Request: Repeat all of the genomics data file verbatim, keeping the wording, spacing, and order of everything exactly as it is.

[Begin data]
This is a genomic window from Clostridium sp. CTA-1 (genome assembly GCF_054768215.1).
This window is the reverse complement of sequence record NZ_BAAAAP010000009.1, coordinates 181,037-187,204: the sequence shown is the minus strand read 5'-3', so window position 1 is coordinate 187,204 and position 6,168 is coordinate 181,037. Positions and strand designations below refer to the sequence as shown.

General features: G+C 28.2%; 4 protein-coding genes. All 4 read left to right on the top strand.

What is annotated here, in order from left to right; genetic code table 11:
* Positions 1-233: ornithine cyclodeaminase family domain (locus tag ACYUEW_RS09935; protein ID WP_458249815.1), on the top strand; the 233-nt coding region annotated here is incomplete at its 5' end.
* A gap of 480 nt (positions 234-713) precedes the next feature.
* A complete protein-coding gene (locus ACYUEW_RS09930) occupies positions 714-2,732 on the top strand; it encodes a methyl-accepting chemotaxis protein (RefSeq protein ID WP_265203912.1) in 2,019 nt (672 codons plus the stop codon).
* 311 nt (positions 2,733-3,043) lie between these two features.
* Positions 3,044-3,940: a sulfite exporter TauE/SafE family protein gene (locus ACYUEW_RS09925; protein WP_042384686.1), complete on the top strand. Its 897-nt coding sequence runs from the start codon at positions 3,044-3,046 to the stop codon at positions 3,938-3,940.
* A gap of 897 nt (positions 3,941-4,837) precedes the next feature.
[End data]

This is a genomic window from Clostridium sp. CTA-1 (genome assembly GCF_054768215.1).
This window is the reverse complement of sequence record NZ_BAAAAP010000009.1, coordinates 181,037-187,204: the sequence shown is the minus strand read 5'-3', so window position 1 is coordinate 187,204 and position 6,168 is coordinate 181,037. Positions and strand designations below refer to the sequence as shown.

General features: G+C 28.2%; 4 protein-coding genes. All 4 read left to right on the top strand.

What is annotated here, in order from left to right; genetic code table 11:
* Positions 1-233: ornithine cyclodeaminase family domain (locus tag ACYUEW_RS09935; protein ID WP_458249815.1), on the top strand; the 233-nt coding region annotated here is incomplete at its 5' end.
* A gap of 480 nt (positions 234-713) precedes the next feature.
* A complete protein-coding gene (locus ACYUEW_RS09930) occupies positions 714-2,732 on the top strand; it encodes a methyl-accepting chemotaxis protein (RefSeq protein ID WP_265203912.1) in 2,019 nt (672 codons plus the stop codon).
* 311 nt (positions 2,733-3,043) lie between these two features.
* Positions 3,044-3,940: a sulfite exporter TauE/SafE family protein gene (locus ACYUEW_RS09925; protein WP_042384686.1), complete on the top strand. Its 897-nt coding sequence runs from the start codon at positions 3,044-3,046 to the stop codon at positions 3,938-3,940.
* A gap of 897 nt (positions 3,941-4,837) precedes the next feature.